Community Hall Sanders Treasure Co 2

Community Hall Sanders Treasure Co 4

Historic Places, but the state has dozens of other worthy community gyms, that are very much at the center of recreational, sports, and social life in these towns and counties. Some await new fates and new futures, such as the gyms in Pony, Madison County, also on

Pony school gym

the National Register, and the more architecturally distinct Craftsman-styled community gym built for Whitehall in Jefferson County.

Gym, facade, Whitehall

Others date to mid-century and their more modern styles reflect their function–the half-barrels roofs–but they also dominate the one buildings around them, such as the high school gym in White Sulphur Springs, Meagher County, seen below.

Meagher Co White Sulpjur Springs school 2

Then there is the frankly spectacular modern-style gym of Twin Bridges, in the state’s southwest corner, with its sweeping overhanging roof.

Twin bridges gym

But wherever you encounter community gyms, you can tell from their location and maintenance, these are buildings of local pride and achievement, and places necessary to community life when so much else is scattered and disconnected.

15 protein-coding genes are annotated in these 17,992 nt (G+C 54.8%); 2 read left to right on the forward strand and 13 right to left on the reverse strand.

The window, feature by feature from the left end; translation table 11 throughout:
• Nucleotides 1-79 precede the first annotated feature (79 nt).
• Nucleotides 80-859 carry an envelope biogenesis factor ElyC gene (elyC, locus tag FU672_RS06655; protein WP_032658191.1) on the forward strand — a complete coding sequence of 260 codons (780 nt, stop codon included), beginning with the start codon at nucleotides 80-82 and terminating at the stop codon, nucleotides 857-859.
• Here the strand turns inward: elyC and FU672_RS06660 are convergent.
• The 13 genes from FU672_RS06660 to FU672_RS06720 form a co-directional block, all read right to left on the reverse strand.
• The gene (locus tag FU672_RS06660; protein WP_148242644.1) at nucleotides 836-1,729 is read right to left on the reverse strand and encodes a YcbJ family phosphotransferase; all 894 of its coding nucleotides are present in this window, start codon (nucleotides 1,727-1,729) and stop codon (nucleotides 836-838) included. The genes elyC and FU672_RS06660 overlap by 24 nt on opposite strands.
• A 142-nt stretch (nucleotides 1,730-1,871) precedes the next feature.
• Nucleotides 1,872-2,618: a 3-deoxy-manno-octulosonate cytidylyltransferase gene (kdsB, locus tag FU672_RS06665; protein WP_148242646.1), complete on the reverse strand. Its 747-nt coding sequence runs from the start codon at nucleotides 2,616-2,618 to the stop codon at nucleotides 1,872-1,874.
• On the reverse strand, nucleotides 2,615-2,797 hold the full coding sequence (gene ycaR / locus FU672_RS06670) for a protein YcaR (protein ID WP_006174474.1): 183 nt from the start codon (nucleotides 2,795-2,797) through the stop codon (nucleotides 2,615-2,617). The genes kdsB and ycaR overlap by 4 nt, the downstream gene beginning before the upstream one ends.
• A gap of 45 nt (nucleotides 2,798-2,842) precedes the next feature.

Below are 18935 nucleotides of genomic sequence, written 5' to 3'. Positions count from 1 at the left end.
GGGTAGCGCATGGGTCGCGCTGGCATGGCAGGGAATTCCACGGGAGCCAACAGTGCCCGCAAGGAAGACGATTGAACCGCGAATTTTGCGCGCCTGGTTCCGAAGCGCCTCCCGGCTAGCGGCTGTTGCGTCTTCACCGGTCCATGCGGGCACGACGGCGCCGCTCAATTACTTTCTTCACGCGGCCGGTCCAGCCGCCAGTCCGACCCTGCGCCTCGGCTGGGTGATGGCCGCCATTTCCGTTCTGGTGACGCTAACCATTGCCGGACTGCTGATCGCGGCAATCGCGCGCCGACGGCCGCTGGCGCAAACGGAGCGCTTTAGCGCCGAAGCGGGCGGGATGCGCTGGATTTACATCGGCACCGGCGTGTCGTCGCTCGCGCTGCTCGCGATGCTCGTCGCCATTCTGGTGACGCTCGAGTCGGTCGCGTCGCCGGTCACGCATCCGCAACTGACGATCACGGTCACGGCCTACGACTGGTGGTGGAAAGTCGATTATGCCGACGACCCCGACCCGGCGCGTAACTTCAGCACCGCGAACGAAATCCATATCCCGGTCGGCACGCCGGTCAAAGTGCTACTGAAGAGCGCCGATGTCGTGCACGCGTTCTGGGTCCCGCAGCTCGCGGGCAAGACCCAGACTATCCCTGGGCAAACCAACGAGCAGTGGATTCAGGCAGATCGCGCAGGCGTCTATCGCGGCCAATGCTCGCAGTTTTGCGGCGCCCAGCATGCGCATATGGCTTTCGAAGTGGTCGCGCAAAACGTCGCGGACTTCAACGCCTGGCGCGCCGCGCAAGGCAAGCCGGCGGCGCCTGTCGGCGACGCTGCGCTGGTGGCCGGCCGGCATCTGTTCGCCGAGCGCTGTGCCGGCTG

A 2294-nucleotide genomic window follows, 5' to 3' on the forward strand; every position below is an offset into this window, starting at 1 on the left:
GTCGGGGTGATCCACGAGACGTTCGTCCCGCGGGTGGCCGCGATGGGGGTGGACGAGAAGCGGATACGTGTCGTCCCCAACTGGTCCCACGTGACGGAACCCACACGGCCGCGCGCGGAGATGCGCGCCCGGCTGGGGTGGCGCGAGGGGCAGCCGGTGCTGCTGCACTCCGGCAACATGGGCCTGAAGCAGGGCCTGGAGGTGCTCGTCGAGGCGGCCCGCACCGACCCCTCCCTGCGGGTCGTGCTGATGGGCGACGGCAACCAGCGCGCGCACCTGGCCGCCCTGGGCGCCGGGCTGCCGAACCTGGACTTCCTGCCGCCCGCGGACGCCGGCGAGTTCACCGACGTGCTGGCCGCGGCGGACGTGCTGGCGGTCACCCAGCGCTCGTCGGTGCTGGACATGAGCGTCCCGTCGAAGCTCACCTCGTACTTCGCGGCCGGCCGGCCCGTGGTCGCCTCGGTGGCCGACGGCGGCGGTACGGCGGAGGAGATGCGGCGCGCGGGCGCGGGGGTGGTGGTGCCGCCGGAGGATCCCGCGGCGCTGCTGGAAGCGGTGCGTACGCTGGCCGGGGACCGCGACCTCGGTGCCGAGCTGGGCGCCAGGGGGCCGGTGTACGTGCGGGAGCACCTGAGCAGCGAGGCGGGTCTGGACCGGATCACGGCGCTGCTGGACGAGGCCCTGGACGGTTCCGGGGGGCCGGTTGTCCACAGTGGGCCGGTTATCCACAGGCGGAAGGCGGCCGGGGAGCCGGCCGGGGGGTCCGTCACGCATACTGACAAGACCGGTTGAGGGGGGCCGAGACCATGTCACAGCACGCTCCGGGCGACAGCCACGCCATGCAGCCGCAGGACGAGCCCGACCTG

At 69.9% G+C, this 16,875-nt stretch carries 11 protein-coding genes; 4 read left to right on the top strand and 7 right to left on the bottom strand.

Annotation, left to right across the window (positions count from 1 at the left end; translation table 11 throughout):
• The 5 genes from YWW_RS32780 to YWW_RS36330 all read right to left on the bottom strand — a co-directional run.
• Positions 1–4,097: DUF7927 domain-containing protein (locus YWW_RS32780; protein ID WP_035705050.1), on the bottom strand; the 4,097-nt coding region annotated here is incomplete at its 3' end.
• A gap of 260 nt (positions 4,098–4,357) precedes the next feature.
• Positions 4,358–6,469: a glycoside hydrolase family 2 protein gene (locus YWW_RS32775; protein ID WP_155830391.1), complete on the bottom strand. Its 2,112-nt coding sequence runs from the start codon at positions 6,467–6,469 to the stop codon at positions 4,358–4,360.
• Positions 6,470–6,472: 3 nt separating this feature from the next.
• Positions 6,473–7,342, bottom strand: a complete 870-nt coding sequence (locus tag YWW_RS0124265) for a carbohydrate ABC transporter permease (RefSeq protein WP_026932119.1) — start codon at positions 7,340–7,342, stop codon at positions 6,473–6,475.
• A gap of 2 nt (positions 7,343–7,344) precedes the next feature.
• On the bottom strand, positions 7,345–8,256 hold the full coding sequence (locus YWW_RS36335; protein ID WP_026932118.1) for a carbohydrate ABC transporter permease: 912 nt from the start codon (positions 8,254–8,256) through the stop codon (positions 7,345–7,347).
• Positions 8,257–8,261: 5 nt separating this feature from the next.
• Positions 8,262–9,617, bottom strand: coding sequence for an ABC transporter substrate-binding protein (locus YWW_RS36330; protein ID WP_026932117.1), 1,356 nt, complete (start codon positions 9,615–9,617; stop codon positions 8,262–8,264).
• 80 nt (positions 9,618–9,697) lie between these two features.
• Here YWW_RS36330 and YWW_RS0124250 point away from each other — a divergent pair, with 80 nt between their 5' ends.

McCone Co Circle school 3

Gymnasium in Circle, McCone County.

Powell Co HS Gym

Powell County High School Gym, Deer Lodge.

Lake Co Polson gym

High School Gym, Polson, Lake County.

Phillips Co Malta old gym

The “Old Gym” in Malta, Phillips County

Communities across Montana are clearly proud of their gyms, and even when new ones come along, they find new uses for the stately buildings, like the conversion of the old gymnasium below, located in Boulder, into a fine arts theater, which is just one example of this type of adaptive reuse project in the state.

Gym facade, Jefferson County high school, Boulder

Here’s to new futures, grounded in meaningful pasts, for these community, and often times architectural, landmarks across the Big Sky Country. As a group, they are powerful reminders of the importance of community spaces in the counties, both urban and rural, of Montana.

Flathead Co Kalispell high school gym 1

Art Deco styled gymnasium, Kalispell, Flathead County